Earlier today, in the most genius casting decision ever, it was announced that America’s Dad, Tom Hanks, is set to play the world’s most iconic neighbor in an upcoming biopic and we’re still in shock with excitement about. That’s right, Tom Hanks is going to play Mr. Rogers in an upcoming movie, and this is nothing short of a dream come true.
But before we start casting King Friday, Queen Sara Saturday, and the rest of the residents in the Neighborhood of Make Believe, it appears the upcoming film, You Are My Friend, will be based on the life-changing experience journalist Tom Junod had with the children’s television programming legend, while working on an Esquire profile.
Throughout the profile, which was published in November 1998, Mr. Rogers’ commitment to making the world a better and more positive place really shines through. From reminiscing about meeting Koko the Gorilla to taking Junod to his hometown, the article is an incredibly uplifting look at the television personality in real life.
Here are just seven of the most incredible moments from Junod’s profile of Mr. Fred Rogers:
1Mr. Rogers embodied his on-screen persona off-screen, as well.
While many of our on-screen heroes are nothing like their iconic characters IRL, everything about Mr. Rogers on-screen seems to be based on his real personality. Throughout the Esquire piece, Junod watches in awe as Mr. Rogers disappears into a crowd of now-adult fans or takes the time to chat with just about anyone who approaches him on the street or reaches out to him. Even his daily routine — you know the one — was something he took very seriously…
2 Mr. Rogers maintained the same weight for the majority of his life.
Anyone who has ever seen an episode of Mister Rogers’ Neighborhood knows that Mr. Rogers was the king of routine — and naturally, this was a big deal to the real Mr. Rogers, as well. Mr. Rogers reportedly got up at 5:30 every morning, went for a swim and never drank alcohol or ate meat. He accredited this to maintaining a 143 pound weight for the majority of his life. But maintaining the 143 pound weight wasn’t just a health decision, it also carried a positive mantra. He told Junod, “The number 143 means ‘I love you.’ It takes one letter to say ‘I’ and four letters to say ‘love’ and three letters to say ‘you.’ One hundred and forty-three. ‘I love you.’ Isn’t that wonderful?”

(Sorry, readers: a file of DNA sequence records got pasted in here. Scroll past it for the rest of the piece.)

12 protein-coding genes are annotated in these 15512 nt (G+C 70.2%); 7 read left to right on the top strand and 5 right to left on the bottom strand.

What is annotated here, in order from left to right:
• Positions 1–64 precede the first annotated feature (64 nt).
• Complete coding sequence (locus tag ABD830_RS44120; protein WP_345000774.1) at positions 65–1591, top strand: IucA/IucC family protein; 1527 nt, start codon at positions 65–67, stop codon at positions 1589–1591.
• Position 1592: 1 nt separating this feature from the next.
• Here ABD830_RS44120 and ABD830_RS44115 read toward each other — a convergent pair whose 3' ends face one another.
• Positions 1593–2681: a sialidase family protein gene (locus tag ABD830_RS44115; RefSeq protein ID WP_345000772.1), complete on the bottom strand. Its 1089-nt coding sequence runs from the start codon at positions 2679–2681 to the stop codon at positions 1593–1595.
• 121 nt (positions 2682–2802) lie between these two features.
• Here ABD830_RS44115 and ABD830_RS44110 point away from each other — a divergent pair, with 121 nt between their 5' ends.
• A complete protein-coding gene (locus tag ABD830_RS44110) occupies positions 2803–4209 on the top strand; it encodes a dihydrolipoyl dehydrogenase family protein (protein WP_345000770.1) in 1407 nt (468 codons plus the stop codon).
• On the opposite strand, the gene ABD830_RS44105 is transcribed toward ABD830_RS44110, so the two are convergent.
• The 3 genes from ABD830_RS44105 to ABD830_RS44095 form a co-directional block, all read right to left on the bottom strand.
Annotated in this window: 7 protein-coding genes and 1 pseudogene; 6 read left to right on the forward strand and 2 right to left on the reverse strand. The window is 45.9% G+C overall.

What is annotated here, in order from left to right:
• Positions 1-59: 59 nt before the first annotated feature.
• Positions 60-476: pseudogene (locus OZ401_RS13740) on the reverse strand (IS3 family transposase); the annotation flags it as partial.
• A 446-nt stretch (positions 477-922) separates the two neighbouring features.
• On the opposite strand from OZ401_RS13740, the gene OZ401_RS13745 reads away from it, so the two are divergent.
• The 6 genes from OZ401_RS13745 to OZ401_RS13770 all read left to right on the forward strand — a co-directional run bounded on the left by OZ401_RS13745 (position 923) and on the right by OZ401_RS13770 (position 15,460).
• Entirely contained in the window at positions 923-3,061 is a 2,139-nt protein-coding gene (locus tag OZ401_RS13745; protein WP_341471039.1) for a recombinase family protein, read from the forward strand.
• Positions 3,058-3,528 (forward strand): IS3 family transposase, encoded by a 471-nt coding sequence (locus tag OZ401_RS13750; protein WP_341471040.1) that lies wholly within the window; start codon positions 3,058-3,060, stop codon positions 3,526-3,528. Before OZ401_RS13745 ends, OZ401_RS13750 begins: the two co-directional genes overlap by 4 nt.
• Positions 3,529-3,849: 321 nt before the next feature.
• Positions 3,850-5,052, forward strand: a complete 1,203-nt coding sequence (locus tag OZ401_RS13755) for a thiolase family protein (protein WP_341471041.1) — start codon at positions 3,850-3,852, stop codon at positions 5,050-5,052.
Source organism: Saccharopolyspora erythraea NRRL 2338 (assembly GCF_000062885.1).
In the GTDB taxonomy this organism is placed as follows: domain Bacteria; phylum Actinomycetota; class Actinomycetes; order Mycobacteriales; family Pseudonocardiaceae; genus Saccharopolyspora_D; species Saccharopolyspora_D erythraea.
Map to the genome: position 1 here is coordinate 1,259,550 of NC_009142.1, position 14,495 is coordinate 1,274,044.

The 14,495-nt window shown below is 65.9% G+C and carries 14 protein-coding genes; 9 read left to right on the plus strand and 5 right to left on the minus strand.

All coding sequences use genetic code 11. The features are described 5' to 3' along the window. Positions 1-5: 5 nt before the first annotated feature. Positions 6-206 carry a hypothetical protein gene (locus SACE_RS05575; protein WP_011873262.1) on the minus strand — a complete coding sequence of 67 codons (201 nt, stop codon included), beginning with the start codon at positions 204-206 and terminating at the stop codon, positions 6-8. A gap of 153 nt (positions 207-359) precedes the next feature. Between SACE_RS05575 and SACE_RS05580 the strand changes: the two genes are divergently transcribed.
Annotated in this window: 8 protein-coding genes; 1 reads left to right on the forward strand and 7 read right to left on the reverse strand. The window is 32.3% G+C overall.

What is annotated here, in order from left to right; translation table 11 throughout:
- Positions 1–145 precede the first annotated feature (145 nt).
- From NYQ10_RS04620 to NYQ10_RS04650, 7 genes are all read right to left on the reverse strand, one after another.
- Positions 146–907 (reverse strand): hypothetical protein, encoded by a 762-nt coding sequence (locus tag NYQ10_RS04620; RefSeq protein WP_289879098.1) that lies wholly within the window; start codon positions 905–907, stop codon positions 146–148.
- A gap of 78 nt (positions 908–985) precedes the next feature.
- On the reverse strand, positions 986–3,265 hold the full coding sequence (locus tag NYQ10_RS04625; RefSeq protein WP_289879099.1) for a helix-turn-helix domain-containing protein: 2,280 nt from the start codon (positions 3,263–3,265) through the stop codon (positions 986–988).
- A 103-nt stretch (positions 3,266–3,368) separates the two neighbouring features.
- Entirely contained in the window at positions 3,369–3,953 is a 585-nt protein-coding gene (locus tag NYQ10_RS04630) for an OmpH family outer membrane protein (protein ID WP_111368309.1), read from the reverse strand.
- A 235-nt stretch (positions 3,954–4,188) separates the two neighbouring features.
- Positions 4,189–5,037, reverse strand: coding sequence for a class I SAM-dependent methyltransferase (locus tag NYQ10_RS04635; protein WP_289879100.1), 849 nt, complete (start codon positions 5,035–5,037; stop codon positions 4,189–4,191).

3Mr. Rogers once got serenaded on the subway.
In a short vignette, Junod shares a story of Mr. Rogers getting caught in the rain without an umbrella, seeking shelter inside the New York City subway. As it was after school, he found himself on the subway with a lot of school children, who instead of swarming him for an autograph, begin singing Mister Rogers’ Neighborhood theme song, “Won’t You Be My Neighbor?”
4He got Junod to open up about his life.
As far as interview subjects go, it seems Mr. Rogers wasn’t the easiest — but not because he wasn’t interested in the profile. Rather, he was more interested in his interviewer. While Junod may have been getting an inside look at the life of the iconic Mr. Rogers, it seems the children’s show host was just as intent on getting to know his profiler, going so far to ask Junod about his own childhood, which sparked the memory of the journalist’s childhood stuffed animal that went on to frame the profile.
5He definitely kept people on their toes…
One of the most charming moments of the profile takes place in Mr. Rogers’ NYC apartment, as his wife Joanne phones, interrupting their interview. Not only does the children’s show host answer the call, he hands it over so Junod can speak to Joanne for a few minutes. To top it all off, a little while later, as Junod is opening up about his childhood stuffed animal, Mr. Rogers whipped out a camera, and asked, “Can I take your picture, Tom? I’d like to take your picture. I like to take pictures of all my new friends, so that I can show them to Joanne….”
6Mr. Rogers seemed to always understand his audience.
Whether it be the kid who doesn’t know what to say to him to the passersby who call him “Mister fucking Rogers,” the television personality was seemingly gifted at interacting with pretty much anybody he encountered. Throughout the profile, Junod watched in awe as Mr. Rogers knows what to say to a shy little boy in front of his mortified mom, a group of New Yorkers in Penn Station, and Junod himself.
7Mr. Rogers always took kids’ perceptions very seriously.
As one of the most important role models for generations, understanding what children would think of a certain word or event was very important to Mr. Rogers. For instance, as Junod accompanied him to his studio in New York City, their car stopped near an advertisement for an airline company containing the word “hate,” which Mr. Rogers found to be problematic. He explained, “Hate is such a strong word to use so lightly. If they can hate something like that, you wonder how easy it would be for them to hate something more important.”
Mr. Rogers and his PBS television show was so crucial to generations of children and we’re *so* excited to see Tom Hanks take on this iconic role.